Lailani, you really took a leap of faith by offering food and shelter to this young man. The most important thing is that you did what was in your heart. What a wonderful story.

Belle (from Life of a...) said...

What a sweet thing! Isn't amazing the "gifts" you receive when you take time to help other.

Hilary said...

What a lovely evening born of kindness and consideration. Good for all of you.

texwisgirl said...

wonderful gift you exchanged with that young man. congrats on your POTW!

Suldog said...

Truly excellent tale. Congratulations on your POTW!

Snappy Di said...

I Love that you took the time to do this for another human being. So many of us need to follow your lead.

Congratulations on your POTW!! Very deserving.

Di

silly rabbit said...

I can see why Hillary picked this for a POTW award! Much deserved.
Isn't it funny how we've stopped giving rides to hitchhikers, or inviting strangers into our homes? We've become such a suspicious bunch that we forget some very important lessons. My hat is off to you and your husband!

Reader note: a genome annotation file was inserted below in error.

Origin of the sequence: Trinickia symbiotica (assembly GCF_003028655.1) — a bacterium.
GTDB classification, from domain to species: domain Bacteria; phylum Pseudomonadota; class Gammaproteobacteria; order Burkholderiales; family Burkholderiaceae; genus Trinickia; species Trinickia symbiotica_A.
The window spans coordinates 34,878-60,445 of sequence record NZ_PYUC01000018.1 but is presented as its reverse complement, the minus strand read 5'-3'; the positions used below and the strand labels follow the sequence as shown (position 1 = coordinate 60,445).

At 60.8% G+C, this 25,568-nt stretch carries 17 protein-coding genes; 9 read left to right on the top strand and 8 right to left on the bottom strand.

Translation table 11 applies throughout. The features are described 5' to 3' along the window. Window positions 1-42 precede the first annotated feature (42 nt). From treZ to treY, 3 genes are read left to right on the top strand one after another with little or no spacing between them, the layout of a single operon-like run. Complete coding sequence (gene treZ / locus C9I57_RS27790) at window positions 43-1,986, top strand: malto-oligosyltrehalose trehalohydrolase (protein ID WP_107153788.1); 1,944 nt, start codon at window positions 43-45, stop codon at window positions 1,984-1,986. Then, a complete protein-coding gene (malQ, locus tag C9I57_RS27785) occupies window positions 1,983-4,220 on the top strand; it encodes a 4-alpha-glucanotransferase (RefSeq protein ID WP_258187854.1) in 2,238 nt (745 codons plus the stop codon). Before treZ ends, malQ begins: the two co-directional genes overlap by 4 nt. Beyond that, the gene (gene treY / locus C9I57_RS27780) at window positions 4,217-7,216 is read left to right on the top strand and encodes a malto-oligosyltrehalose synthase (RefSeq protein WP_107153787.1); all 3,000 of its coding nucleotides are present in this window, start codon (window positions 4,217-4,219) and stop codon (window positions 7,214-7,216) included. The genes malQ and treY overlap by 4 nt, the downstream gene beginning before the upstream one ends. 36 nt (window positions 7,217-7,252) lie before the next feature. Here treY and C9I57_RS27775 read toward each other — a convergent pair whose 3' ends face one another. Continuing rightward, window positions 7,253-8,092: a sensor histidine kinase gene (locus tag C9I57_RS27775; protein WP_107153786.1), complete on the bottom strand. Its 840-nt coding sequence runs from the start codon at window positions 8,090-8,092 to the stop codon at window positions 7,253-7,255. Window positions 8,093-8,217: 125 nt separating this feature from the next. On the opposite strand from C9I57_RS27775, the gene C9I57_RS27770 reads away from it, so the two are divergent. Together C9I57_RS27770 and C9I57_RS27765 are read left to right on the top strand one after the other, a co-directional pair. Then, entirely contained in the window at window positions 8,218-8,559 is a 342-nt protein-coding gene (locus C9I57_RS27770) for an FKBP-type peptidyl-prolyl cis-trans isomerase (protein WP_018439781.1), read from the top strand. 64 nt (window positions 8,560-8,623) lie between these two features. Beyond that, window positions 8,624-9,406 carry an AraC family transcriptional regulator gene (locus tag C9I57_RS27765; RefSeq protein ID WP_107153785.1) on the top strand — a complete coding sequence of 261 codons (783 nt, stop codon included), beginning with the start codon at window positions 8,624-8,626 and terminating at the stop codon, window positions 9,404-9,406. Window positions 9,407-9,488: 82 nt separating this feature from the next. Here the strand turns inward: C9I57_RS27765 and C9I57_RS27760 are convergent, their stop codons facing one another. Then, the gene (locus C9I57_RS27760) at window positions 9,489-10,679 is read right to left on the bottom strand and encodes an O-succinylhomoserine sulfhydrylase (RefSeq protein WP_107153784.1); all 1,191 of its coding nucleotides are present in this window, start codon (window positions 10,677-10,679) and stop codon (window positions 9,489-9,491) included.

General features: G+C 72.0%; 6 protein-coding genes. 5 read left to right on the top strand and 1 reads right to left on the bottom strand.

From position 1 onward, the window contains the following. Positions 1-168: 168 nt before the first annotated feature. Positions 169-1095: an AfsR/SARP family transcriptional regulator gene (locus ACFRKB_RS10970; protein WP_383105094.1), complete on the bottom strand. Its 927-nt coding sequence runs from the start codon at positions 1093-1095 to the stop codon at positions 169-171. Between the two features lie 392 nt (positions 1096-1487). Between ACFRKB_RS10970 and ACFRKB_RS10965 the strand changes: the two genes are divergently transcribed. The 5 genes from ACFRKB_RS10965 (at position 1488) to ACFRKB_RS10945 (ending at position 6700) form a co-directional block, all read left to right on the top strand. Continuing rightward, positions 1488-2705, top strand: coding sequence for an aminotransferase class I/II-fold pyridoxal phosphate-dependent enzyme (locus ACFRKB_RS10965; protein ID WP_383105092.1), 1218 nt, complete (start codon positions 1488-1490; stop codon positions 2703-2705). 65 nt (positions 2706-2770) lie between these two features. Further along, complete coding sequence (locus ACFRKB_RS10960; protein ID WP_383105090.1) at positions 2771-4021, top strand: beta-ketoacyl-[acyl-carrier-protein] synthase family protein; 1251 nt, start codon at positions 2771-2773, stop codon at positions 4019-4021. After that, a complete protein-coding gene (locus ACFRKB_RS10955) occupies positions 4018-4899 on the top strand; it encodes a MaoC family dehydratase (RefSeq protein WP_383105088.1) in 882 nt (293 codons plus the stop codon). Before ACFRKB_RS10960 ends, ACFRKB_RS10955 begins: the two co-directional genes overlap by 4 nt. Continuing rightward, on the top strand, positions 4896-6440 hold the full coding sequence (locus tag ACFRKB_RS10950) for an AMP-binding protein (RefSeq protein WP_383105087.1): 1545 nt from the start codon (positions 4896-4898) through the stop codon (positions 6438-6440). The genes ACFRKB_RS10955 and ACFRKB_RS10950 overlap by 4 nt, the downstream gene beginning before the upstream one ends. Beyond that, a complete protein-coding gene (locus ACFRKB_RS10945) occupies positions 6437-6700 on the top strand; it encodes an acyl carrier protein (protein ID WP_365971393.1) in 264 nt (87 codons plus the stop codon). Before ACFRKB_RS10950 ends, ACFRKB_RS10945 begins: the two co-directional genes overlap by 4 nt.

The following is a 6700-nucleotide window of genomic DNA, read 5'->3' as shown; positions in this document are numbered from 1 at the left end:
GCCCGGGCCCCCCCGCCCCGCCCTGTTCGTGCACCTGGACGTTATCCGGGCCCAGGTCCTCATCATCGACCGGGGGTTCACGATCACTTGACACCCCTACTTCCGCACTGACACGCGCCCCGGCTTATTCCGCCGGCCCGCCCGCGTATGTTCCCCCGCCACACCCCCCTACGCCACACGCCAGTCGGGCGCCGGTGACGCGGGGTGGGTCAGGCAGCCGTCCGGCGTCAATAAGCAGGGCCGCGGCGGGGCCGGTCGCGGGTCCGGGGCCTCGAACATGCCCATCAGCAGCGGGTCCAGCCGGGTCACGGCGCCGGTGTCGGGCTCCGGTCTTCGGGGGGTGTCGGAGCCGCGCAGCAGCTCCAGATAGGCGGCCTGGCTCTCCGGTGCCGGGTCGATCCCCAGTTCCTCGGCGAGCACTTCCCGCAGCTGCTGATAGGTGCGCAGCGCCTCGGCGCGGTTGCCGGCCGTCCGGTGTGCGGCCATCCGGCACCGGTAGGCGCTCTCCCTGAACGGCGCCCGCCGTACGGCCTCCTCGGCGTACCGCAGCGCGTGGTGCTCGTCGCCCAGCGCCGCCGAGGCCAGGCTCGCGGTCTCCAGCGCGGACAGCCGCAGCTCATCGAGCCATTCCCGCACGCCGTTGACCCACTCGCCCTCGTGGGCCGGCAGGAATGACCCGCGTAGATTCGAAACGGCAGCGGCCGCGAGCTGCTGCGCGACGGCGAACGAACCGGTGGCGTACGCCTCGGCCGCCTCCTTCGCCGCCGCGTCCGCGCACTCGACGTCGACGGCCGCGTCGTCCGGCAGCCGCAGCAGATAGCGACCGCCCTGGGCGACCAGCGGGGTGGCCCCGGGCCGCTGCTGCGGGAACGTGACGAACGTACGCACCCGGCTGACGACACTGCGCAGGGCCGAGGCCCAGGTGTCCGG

Barb said...

Life's most important lessons begin at home. A great story - made my day, actually. I like your husband, too...
As for Reading, are they too old for bribery (I was once a reading teacher...) Congrat on your POTW!

Debbie said...

I feel blessed to read this story! It's very convicting to me, too, because I am a pedaling salesman hider.

Your family listened to the still, small voice, and you made the whole state of Georgia look good.

God bless you!

Poetic Soul said...

One of the best things in life is the gift to help those in need

Shrinky said...

As a struggling 18yrs old (too many decades ago worth mentioning), I sold encyclopedia's door-to-door. I shall never forget the kindness I also recieved in the midst of a thunderstorm from a family very similair to your own. The great thing is I've been able to pay it forward down the years.. perhaps your dinner guest will do likewise, too.

Maybe your kind actions have started a whole series of ripples to spread..

theMuddledMarketPlace said...

i LOVE this post!